Louisiana Next in Line for Arizona Illegal Immigration Bill, and Its Consequences
D.C. think tank claims tourism industry could be hit hard
BATON ROUGE, La. – Arizona’s controversial immigration law is coming to Louisiana, at least if Rep. Ernest Wooton’s (I – Belle Chasse) “Louisiana Citizens Protection Act” passes.
HB 411, already introduced to the House on April 25, would require law enforcement officers that conduct lawful stops to determine citizenship status of detainees, where reasonable suspicion exists. Similar legislation is pending in Utah, Georgia, Colorado, and Florida.
What counts as worthy of suspicion is not immediately clear, since the bill specifies that law enforcement cannot use race, color, or national origin as a means of enforcing the law. Individual officers will have to use their own discretion, which leaves the door open for accusations of stereotyping.
The bill specifically targets people who hire day laborers off the streets, since it states that the knowing transportation or shelter of illegal immigrants with intent to avert enforcement officials will become against the law.
The legislation comes on the heels of a study from the Pew Hispanic Institute which claims the number of illegal immigrants in Louisiana has doubled since 2007.
Paul Donnelly, staff member from 1993-1997 on the bipartisan U.S. Commission on Immigration Reform, claims the real problem with this type of legislation is that federal courts will shoot it down. Currently the states, he says, cannot enact their own immigration policies because that would violate federal law.
Last year, the U.S. Department of Justice filed an injunction that prohibited certain sections of the Arizona bill from becoming law. These include requiring police to question people’s immigration status, requiring immigrants to carry immigration papers, making it a criminal offense for illegal immigrants to seek employment, and allowing authorities to arrest suspected illegal immigrants without a warrant.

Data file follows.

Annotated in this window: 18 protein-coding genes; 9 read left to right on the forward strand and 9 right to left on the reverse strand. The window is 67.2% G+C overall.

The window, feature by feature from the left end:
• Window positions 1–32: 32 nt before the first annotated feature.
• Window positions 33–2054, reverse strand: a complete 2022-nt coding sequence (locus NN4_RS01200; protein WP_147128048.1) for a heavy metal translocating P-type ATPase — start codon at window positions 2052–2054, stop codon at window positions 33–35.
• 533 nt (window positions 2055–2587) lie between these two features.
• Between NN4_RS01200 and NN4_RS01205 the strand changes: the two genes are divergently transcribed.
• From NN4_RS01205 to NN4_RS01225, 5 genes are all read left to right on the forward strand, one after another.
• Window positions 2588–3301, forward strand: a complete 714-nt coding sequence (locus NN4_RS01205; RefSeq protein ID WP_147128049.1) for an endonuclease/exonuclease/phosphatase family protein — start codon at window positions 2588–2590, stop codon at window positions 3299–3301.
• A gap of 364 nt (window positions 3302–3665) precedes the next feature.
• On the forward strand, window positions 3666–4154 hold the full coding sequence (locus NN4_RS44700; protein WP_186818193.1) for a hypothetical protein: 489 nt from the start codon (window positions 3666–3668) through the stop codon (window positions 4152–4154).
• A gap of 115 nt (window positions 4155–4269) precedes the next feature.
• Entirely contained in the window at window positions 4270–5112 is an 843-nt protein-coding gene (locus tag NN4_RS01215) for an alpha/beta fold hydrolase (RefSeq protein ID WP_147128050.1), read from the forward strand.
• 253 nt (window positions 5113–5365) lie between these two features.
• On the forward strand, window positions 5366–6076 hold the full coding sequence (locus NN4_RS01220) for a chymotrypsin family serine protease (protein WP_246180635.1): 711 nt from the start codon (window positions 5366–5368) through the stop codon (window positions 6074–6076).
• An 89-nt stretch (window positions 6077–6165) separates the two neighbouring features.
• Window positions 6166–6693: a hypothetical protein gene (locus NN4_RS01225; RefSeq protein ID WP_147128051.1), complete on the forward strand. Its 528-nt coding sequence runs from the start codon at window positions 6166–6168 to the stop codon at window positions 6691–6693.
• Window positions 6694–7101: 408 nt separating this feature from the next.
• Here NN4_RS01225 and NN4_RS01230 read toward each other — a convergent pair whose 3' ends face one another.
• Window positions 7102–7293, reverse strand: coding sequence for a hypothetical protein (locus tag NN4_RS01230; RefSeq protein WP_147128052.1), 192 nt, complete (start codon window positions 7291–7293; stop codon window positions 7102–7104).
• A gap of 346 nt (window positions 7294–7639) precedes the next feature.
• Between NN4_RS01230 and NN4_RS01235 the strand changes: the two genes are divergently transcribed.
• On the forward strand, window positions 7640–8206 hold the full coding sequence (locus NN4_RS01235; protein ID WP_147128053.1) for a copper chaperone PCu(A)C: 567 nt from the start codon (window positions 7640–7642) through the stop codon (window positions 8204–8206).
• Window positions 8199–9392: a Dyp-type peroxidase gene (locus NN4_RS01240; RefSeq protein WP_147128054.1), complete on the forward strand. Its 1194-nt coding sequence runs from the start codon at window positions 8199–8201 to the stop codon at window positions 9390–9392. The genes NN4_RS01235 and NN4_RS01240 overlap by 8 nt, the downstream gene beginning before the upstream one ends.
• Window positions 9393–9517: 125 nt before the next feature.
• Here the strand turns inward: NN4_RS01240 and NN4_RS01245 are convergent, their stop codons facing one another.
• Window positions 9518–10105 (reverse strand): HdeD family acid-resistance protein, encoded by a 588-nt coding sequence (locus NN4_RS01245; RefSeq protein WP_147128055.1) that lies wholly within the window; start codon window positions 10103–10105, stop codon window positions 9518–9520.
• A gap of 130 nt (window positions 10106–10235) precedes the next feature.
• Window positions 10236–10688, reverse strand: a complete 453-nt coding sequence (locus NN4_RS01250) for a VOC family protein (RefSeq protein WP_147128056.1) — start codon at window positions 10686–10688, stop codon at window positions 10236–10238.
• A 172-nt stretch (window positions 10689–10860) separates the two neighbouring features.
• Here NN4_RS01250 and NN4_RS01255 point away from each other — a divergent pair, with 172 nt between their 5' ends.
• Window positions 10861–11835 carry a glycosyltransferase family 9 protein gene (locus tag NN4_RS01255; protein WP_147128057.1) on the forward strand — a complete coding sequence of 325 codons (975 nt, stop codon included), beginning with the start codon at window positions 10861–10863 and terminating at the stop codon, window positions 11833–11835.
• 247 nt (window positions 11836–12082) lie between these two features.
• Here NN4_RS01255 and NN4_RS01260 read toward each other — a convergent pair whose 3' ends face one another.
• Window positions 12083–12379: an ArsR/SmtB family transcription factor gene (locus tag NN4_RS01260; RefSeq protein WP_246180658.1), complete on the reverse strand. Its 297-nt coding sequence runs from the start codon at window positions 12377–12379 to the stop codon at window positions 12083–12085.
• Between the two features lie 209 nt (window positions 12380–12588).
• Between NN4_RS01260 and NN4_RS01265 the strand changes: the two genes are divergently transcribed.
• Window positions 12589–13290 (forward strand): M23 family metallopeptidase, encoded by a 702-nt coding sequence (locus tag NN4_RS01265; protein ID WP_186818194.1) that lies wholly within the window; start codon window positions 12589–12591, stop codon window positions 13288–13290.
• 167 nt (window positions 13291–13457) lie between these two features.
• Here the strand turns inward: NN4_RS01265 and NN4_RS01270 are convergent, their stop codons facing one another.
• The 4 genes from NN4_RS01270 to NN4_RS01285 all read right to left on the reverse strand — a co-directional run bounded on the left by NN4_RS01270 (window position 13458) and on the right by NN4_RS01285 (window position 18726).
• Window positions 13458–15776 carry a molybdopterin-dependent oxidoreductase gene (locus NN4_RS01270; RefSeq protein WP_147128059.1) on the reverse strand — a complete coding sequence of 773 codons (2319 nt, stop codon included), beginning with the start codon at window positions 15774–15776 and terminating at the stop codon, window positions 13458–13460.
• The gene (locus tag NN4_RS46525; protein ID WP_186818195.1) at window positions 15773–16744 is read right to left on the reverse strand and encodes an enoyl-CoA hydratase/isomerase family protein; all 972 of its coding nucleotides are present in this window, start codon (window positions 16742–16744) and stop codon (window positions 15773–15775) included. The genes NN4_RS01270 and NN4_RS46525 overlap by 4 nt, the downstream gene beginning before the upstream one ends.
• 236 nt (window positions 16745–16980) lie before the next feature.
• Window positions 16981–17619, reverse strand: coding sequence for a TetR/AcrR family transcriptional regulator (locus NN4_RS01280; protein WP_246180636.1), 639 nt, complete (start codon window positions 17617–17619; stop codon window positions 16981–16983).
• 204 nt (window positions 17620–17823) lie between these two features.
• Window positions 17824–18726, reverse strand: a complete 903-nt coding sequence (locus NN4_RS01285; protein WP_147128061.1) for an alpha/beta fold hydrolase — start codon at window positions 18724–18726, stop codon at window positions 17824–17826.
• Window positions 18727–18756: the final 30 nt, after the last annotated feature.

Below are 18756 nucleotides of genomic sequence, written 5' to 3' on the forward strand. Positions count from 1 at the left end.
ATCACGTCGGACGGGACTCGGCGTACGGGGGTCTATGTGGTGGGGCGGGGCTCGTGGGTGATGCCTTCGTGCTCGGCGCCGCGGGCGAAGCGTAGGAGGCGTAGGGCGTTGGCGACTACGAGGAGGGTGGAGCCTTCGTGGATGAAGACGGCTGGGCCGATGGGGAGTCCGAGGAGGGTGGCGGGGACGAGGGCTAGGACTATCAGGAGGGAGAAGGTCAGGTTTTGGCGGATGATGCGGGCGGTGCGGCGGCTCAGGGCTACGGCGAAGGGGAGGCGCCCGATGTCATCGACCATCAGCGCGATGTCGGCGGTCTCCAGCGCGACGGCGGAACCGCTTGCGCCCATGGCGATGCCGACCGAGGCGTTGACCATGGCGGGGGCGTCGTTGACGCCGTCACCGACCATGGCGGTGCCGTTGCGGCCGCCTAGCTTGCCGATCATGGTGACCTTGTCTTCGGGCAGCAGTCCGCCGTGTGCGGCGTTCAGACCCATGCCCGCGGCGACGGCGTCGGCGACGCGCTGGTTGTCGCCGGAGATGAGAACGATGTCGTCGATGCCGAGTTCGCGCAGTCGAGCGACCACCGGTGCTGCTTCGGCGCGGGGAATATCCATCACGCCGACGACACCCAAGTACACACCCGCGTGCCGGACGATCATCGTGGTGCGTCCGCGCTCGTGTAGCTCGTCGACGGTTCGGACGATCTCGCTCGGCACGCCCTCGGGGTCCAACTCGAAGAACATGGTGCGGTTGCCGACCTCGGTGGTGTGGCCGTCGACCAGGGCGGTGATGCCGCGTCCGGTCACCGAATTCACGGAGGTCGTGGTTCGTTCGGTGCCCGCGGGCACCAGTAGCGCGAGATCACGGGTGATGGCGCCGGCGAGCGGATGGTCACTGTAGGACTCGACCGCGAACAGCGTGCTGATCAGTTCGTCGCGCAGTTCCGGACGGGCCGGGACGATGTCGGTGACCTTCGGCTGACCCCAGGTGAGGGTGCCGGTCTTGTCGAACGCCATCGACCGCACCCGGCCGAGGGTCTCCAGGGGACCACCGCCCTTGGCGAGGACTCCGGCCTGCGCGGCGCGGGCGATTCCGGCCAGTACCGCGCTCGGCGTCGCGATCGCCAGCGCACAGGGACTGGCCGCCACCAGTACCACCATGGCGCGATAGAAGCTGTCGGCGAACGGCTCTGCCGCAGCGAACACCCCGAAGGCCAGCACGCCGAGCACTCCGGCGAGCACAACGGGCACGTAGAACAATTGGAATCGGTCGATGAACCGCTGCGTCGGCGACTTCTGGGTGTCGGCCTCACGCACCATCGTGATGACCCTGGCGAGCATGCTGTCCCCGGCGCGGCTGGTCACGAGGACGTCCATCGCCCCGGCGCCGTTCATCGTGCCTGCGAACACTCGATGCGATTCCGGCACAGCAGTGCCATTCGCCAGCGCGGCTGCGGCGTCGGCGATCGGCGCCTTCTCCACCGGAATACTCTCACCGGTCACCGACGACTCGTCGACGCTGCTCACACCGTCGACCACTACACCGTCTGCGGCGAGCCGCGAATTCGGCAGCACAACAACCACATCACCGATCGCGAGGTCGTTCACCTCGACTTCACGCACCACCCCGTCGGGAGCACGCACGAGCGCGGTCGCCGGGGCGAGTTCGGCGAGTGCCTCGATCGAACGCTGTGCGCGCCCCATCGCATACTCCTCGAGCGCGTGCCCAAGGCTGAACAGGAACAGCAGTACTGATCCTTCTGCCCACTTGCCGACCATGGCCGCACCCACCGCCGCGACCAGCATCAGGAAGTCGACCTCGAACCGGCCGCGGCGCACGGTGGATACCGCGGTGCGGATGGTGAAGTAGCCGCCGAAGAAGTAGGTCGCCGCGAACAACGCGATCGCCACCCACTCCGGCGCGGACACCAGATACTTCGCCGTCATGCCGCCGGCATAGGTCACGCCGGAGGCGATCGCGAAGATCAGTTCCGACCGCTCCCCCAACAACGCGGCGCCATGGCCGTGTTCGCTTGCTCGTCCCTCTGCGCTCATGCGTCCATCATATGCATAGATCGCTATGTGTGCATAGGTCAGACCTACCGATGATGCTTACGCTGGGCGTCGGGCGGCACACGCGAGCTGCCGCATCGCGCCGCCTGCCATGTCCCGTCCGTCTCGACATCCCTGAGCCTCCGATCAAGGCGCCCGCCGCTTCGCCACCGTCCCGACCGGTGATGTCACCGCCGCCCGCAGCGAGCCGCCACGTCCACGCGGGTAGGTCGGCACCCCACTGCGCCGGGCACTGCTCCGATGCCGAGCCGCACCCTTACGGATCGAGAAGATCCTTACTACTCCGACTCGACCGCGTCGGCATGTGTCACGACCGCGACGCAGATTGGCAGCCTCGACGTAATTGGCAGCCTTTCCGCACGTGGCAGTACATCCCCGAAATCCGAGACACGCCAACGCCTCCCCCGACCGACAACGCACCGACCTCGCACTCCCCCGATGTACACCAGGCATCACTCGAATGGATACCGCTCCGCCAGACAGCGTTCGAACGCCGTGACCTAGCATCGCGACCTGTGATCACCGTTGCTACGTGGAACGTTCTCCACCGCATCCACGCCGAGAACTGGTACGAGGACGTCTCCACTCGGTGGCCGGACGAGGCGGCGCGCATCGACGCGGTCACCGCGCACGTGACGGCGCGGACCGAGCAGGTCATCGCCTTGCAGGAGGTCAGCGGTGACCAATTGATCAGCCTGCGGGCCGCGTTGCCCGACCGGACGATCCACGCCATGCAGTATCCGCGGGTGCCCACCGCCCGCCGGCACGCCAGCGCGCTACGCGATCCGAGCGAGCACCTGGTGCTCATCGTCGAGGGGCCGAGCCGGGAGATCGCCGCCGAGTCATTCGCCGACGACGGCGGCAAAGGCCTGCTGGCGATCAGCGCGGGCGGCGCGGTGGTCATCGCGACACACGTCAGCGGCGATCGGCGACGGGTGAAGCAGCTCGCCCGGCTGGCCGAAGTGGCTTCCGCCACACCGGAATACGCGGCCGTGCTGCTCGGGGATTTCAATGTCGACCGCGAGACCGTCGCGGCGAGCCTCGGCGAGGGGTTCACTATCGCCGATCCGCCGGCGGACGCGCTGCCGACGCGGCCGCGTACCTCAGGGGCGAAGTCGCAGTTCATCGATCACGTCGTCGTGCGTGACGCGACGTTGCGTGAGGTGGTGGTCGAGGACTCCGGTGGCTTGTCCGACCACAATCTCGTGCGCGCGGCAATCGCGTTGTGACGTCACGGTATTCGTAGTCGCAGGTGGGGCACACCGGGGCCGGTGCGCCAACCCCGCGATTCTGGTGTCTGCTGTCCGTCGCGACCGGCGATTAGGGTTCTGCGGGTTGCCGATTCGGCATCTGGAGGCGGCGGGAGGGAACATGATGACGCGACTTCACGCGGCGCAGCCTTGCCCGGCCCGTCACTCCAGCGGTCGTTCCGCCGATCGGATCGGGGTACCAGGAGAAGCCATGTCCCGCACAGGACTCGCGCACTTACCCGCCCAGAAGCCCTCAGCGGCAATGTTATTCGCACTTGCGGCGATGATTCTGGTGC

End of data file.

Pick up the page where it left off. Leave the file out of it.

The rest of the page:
Arizona Gov. Jan Brewer is currently petitioning the U.S. Supreme Court to overturn the lower courts ruling against the controversial Arizona bill, although certain portions of the bill were not challenged. Notably, the stipulation that prohibits stopping a vehicle in traffic to pick up day laborers and the state-led prohibition of sanctuary cities.
Donnelly claims there is no doubt that legislation aiming to punish illegal aliens, “sends a less than welcoming signal to legal immigrants and foreign visitors.” His preference is to block employment opportunities by closing “the back door to illegal immigration, which means fixing E-Verify so it works.”
Aside from legal difficulties, a 2010 report from the Center for American Progress suggests that Arizona experienced significant economic hardship after it enacted the controversial legislation, particularly in the tourism industry. Arizona lost out on over 40 conventions, which translated to $141 million in forgone revenue, $9.4 million in tax revenue, and a loss of 2,761 jobs.
“This report provides a clear window into the potentially catastrophic impacts of pursuing harsh, state-based immigration policies.”
For example, Alpha Phi Alpha Fraternity Inc., an historically black fraternity, moved it’s convention from Phoenix to Las Vegas to protest passage of the Arizona legislation. The Las Vegas Convention and Visiting Authorities claim this convention alone created a $1.1 million economic impact.
Danny Court, senior economist at the Elliot D. Pollack, & Co. – an Arizona-based consulting firm – claims that the economic effects in Arizona will not be short-lived.
The report comes after the New Orleans Metropolitan Convention and Visitor’s Bureau faces a $2.3 million budget shortfall for 2011, even after receiving $8.2 million in taxpayer funded grants.
The Reason Foundation has reported that two thirds of illegal immigrants do pay Medicare, Social Security, personal income taxes, and sales taxes, while the Institute for Taxation and Economic Policy estimates that in 2010 illegal immigrants generated $11.2 billion in state and local taxes.
Conversely, the Center for Immigration Studies claims that 57 percent of households headed by an immigrant (legal or illegal) with children under 18 use at least one welfare program, compared to 39 percent of native households. This in line with the perception that immigrants burden the welfare system, which the Heritage Foundation projects will cost U.S. taxpayers $10.3 trillion over the next 10 years.